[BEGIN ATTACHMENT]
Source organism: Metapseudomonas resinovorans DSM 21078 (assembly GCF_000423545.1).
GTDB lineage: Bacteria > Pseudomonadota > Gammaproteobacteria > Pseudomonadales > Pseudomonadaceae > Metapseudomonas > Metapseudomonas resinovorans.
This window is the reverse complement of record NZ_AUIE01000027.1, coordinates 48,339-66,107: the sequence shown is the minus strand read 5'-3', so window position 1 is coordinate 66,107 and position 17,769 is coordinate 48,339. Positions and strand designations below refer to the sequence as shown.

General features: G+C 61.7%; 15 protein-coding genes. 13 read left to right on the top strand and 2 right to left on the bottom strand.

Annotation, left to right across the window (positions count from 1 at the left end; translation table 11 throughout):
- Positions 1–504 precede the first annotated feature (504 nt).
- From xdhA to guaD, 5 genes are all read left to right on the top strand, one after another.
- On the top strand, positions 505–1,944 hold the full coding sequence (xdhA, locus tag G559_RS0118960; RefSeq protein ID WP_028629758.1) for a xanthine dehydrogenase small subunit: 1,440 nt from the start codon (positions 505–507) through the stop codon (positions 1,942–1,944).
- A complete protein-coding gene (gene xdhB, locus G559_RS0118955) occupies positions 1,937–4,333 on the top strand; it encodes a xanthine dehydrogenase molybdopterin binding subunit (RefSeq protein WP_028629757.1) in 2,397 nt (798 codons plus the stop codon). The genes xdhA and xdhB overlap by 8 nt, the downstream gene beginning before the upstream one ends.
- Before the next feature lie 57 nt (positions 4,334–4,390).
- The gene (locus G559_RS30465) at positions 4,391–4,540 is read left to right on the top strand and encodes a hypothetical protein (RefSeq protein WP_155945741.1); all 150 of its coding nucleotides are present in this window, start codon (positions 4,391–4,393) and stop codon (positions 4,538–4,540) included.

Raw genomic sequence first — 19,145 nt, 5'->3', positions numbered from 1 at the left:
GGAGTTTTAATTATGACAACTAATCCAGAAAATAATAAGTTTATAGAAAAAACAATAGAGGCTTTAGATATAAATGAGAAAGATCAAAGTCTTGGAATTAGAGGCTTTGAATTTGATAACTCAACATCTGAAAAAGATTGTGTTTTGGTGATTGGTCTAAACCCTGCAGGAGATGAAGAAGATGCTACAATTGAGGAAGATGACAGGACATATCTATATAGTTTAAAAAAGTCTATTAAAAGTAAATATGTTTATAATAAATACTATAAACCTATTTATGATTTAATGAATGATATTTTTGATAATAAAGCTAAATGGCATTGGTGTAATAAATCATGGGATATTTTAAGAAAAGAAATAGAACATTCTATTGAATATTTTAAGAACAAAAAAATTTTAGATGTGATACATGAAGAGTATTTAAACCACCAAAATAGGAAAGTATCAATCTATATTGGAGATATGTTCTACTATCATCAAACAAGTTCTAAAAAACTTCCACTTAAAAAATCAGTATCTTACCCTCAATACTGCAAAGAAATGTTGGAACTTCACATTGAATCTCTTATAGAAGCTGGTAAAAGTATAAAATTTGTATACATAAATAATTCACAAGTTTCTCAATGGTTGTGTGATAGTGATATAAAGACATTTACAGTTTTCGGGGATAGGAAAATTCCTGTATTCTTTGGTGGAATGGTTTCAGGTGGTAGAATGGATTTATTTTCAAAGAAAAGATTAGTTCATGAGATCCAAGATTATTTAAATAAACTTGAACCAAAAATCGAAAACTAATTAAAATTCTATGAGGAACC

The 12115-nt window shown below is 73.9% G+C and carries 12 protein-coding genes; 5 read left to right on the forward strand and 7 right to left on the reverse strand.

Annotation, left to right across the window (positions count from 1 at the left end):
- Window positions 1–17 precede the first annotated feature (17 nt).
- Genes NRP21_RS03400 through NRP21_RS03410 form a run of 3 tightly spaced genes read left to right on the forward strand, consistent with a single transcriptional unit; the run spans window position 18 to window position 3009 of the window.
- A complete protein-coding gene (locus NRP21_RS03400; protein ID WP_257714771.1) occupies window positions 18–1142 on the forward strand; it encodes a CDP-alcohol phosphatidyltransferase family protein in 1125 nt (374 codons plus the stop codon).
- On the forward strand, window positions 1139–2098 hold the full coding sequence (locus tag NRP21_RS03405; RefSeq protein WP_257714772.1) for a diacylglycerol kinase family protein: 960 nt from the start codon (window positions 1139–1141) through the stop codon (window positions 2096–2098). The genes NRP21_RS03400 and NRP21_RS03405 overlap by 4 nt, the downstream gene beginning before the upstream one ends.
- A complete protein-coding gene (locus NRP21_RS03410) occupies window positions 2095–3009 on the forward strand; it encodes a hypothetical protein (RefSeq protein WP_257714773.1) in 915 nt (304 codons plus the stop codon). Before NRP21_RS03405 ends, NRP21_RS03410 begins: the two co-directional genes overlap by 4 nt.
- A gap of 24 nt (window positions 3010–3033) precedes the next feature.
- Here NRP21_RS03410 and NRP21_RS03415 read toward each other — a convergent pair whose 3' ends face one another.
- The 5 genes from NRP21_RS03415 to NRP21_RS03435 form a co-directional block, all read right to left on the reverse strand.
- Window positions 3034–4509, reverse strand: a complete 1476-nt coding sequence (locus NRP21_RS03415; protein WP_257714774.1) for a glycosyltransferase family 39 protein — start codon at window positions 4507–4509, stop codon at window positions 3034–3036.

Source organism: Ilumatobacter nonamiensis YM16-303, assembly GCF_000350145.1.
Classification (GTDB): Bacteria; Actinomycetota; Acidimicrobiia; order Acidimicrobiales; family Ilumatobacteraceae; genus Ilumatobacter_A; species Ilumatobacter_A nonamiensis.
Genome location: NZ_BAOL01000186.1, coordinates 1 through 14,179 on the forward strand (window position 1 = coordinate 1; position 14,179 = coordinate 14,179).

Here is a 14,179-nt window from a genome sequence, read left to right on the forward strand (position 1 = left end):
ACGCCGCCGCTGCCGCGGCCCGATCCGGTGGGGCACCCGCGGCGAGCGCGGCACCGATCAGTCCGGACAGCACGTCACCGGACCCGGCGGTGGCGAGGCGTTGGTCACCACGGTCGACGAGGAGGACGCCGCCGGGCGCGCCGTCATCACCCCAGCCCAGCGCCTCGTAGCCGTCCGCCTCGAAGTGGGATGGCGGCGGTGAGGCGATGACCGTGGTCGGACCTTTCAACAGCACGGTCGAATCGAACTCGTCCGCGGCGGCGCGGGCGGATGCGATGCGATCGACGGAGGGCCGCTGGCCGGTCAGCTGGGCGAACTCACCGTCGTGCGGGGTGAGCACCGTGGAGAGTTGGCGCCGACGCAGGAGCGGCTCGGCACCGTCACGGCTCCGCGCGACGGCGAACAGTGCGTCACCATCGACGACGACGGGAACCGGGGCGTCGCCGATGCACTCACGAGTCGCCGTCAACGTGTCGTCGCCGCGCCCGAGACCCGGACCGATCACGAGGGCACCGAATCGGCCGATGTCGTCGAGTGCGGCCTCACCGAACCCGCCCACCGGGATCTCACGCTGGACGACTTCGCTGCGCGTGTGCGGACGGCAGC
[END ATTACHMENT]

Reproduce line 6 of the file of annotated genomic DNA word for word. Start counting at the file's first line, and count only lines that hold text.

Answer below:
- Positions 1–504 precede the first annotated feature (504 nt).